Toyota is creating a new company that is entirely focused on automated driving. The spinoff in Tokyo, called Toyota Research Institute-Advanced Development (TRI-AD), will be creating software for self-driving technology. They’ll be focusing on both driver assistance and fully autonomous cars as they look to keep all production in-house.
$2.8 billion will be invested in TRI-AD and the company expects to hire around 1,000 employers over the next couple years. It will be a branch of the Toyota Research Institute that was first created in North America back in 2016. This was established to explore artificial intelligence in vehicles and robotics.
Advanced Development will be handling data collected from autonomous vehicle testing and will translate it from research to commercialization. This means they’ll be creating the self-driving software based on what they learn in product development. On a worldwide scale, they're looking to bring high-level engineers to their workplace.
Perhaps the Japanese automaker will be looking further into their new “Concept-i” vehicle. This self-driving car is expected to have artificial intelligence that will learn through interaction with the driver. For example, the vehicle will set its autonomy level based on the driver’s mood. It will also be accessible to many, including those in wheelchairs.
Dr. James Kuffner, formerly the chief technology officer at Toyota Research Institute, will become the CEO at the new Advanced Development branch. "Building production-quality software is a critical success factor for Toyota's automated driving program," Kuffner said in a press release.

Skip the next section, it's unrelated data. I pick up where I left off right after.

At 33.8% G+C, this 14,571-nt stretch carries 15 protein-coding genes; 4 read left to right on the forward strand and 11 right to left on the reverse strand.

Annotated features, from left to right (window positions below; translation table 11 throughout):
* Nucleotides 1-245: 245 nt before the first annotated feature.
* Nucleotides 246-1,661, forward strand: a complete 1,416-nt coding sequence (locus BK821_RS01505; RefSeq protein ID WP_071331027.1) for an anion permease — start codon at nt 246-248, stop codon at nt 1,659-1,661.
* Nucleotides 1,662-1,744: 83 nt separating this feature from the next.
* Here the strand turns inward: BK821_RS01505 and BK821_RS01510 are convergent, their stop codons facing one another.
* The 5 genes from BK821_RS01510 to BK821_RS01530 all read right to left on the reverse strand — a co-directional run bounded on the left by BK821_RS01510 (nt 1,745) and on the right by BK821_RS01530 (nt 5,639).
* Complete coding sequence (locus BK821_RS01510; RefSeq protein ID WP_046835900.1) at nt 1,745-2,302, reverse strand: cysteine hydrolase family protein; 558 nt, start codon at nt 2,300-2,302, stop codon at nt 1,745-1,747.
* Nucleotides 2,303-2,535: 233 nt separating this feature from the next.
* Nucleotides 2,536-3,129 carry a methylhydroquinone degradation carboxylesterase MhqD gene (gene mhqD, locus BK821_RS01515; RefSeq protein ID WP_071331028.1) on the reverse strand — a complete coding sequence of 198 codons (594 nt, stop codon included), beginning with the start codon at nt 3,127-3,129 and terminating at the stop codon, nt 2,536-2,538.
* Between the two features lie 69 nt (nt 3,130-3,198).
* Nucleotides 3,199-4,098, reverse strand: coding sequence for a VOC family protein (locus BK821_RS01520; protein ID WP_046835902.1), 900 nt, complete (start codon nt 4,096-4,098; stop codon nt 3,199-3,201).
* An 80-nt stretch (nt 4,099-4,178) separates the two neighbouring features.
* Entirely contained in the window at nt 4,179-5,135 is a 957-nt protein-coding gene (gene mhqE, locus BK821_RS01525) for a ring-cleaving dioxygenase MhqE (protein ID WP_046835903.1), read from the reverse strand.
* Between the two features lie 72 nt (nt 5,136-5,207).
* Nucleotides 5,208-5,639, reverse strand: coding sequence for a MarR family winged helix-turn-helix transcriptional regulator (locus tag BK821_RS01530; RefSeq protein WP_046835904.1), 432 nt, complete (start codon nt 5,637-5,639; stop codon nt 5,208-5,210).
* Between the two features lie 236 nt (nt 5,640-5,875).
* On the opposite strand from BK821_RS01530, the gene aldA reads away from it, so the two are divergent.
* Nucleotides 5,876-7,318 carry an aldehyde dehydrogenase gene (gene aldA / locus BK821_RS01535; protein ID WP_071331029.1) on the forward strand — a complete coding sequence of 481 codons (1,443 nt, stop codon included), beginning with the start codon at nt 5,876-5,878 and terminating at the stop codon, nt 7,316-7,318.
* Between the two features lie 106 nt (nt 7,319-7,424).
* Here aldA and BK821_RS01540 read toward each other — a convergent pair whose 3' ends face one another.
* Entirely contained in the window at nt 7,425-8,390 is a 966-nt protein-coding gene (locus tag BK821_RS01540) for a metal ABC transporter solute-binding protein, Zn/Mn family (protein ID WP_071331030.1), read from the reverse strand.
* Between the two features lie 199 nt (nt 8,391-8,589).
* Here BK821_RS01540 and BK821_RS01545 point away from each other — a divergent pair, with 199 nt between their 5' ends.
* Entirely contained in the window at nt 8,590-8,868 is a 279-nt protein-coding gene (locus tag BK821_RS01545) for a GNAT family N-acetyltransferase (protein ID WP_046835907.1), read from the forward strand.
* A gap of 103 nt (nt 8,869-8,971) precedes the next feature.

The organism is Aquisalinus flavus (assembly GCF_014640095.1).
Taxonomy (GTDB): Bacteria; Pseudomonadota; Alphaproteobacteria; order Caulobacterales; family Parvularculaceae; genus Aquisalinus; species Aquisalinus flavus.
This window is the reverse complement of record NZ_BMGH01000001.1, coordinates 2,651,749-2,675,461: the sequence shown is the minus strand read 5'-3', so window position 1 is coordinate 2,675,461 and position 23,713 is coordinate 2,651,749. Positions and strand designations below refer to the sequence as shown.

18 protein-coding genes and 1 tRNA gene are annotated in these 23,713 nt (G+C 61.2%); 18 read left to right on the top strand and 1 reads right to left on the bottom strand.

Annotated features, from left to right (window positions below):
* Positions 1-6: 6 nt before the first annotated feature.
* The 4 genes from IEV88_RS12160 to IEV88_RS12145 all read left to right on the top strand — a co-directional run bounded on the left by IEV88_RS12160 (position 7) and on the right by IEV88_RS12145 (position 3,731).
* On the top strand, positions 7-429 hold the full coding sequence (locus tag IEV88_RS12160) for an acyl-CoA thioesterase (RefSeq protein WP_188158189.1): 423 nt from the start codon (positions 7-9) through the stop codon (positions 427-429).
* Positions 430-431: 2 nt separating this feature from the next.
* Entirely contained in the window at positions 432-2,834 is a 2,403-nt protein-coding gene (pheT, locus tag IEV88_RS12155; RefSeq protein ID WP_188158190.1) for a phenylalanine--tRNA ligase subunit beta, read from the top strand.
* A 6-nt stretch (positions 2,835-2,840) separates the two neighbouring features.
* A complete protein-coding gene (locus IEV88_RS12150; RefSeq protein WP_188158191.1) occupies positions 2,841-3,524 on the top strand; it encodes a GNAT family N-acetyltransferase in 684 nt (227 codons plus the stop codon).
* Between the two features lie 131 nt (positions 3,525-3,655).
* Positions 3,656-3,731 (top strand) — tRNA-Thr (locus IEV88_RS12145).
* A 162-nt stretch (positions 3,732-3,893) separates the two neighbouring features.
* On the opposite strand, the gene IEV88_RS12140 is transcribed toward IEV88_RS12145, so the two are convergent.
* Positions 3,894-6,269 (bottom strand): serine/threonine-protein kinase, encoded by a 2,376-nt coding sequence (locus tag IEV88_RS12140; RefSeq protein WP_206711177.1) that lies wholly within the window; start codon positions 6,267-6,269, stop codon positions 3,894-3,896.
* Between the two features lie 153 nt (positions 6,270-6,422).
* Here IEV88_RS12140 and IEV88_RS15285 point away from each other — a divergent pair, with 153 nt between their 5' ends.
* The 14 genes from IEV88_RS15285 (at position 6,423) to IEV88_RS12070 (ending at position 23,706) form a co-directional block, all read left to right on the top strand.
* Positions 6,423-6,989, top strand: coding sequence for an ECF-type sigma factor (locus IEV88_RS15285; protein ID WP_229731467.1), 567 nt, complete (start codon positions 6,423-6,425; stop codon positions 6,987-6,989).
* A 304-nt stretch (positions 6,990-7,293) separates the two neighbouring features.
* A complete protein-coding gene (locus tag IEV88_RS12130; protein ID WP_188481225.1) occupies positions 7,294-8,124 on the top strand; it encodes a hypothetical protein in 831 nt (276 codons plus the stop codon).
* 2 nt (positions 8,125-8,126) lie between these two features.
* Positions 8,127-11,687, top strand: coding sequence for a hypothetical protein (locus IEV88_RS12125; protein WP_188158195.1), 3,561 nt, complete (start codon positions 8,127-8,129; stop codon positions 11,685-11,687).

"This company's mission is to accelerate software development in a more effective and disruptive way, by augmenting the Toyota Group's capability through the hiring of world-class software engineers. We will recruit globally, and I am thrilled to lead this effort."
Toyota has taken the rare approach to keeping everything in-house when other auto manufacturers have linked together with other companies. Waymo has shopped around their self-driving product development and has partnered with Fiat-Chrysler. Ford invested $1 billion into a new AI startup called Argo.
The Japanese automaker has been very ambitious in self-driving technology and producing greener electric vehicles. They’re still looking to utilize hydrogen fuel cells and they’re planning to create the world’s first facility that generates 100 percent renewable hydrogen. They plan on doing this by capturing methane gas emitted by cattle.
What can and can't be served at Paisley Park has been contested in the past, as Prince had very specific rules when he was alive. But on this issues, the museum and estate are standing strong.
Ikea announced multiple renewable targets that they plan to reach by 2030, which includes removing single-use plastic over the next few years, offering more home solar solutions, and to reduce their greenhouse gases by 80 percent compared to their levels in 2016.
Millions of soccer fans around the world will travel to Russia this summer to watch The World Cup. FIFA is planning to minimize the event’s carbon footprint by asking fans to join an online campaign to reduce CO2. Fans who sign the pledge are eligible to win two tickets to the final game.
China is slowing down local growth in the solar industry, which may not sound like progress, but the entire world benefits. Lower costs from Chinese manufacturers exporting their products will create higher rates of installation around the world.